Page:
Is PM Nawaz presenting ‘tampered’ documents before JIT? – Imtiaz Gul

A big question surrounding Prime Minister Nawaz Sharif’s appearance today before the Joint Investigation Team (JIT) is whether he will draw on documents that have been tampered with?

Only a day earlier, the JIT brought to the notice of the Supreme Court the institutional impediments that it said were being raised to obstruct investigation. Not only have some government departments gone into a non-cooperative mode, some records related to the Panamagate case were being tampered with, the JIT report to the apex court said.

The JIT’s CMA (civil miscellaneous application) in fact prompted Justice Ijazul Ahsan into resonating JIT’s complaint that certain institutions were changing and tampering with the record. “Even forgery has been carried out,” he observed.

Addressing Additional Attorney General Waqar Rana, another judge, Justice Sheikh Azmat Saeed, warned of “far-reaching consequences in case of forgery”. The JIT has refrained from naming persons or institutions but those familiar with the investigations back in the 1990s of the Sharifs’ asset believe the JIT made a veiled reference to the National Accountability Bureau (NAB), which during General Musharraf’s tenure conducted exhaustive inquiries into the family accounts.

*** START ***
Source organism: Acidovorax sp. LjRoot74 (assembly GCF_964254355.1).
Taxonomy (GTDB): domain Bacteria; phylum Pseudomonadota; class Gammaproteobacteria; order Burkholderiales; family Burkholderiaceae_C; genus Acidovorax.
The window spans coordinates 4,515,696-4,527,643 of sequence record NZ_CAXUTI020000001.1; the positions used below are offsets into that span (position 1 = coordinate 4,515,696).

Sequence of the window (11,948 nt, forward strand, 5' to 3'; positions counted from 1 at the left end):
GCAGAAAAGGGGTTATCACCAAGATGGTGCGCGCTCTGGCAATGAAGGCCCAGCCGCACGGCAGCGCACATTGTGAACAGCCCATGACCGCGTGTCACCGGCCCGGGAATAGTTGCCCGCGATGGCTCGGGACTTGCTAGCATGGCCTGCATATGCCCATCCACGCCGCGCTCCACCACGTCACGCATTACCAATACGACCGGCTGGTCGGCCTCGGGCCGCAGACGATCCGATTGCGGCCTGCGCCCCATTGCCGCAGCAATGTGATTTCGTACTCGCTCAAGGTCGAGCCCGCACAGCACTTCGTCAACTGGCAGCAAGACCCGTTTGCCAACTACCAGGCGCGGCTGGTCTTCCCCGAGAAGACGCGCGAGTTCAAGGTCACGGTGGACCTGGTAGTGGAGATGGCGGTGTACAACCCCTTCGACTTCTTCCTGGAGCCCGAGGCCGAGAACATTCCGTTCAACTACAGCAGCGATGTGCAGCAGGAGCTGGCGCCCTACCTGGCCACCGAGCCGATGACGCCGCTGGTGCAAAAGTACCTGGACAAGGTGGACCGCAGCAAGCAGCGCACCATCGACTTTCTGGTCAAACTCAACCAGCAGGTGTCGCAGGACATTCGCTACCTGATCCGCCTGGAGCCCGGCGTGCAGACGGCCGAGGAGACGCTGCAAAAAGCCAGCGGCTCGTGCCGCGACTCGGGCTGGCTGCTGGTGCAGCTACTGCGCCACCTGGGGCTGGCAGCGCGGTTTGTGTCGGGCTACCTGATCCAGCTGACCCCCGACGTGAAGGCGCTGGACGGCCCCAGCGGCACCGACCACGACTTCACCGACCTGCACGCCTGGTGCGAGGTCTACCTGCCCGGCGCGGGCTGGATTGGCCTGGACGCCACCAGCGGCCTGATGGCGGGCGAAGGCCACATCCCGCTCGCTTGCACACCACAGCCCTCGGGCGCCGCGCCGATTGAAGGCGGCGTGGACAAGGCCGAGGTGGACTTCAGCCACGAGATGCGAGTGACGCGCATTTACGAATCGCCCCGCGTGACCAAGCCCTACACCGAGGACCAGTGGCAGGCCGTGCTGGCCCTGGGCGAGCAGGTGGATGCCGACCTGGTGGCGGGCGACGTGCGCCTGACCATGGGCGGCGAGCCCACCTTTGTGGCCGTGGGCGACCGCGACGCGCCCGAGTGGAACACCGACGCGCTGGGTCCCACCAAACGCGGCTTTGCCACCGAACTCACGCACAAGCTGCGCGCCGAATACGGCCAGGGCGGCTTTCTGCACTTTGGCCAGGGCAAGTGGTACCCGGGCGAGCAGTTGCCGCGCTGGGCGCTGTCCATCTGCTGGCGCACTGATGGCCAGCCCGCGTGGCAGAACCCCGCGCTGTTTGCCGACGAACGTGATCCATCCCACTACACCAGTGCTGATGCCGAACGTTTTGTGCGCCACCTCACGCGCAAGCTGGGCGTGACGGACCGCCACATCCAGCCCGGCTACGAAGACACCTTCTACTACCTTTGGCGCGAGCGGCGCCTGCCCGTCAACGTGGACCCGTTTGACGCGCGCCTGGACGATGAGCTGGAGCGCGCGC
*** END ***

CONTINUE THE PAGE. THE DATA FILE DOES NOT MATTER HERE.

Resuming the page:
Even before Musharraf, Rehman Malik, PPP’s home minister and ex-FIA chief, had made similar inquiries in the early 1990s.

Based on conversations with NAB officials late Tuesday evening before and after Iftar dinners, one can assume that this anti-corruption watchdog has been working overtime to “set things right” ahead of Sharif’s deposition before the JIT. For understandable reasons these officials cannot be named.

If the JIT application and the court proceedings on Monday were any indicator, battle-lines have been drawn between the Supreme Court and the Sharif family. If what has played out in the court so far is real/serious stuff – particularly in view of the critical, if not derogatory, public remarks by PML-N leaders about the conduct of the JIT members – then one can assume that days ahead promise two things; first the Supreme Court-sanctioned JIT will become more vociferous in finding answers to questions regarding the London flats, second, the PML-N-led chorus of criticism of the JIT, too, will grow louder and the Sharif cohorts would attempt to make the investigation ever more controversial.

The big question facing the JIT now is: will it summon NAB big shots and ask them about the tampering of records? Will it be able to survive the noise being raised by the PML-N and reach conclusions that could, on the one hand, redefine and raise the bar of the rule of law in Pakistan… and, on the other, reinstate the public trust in the impartiality and wisdom of the apex court?

The Writer is Director CRSS.

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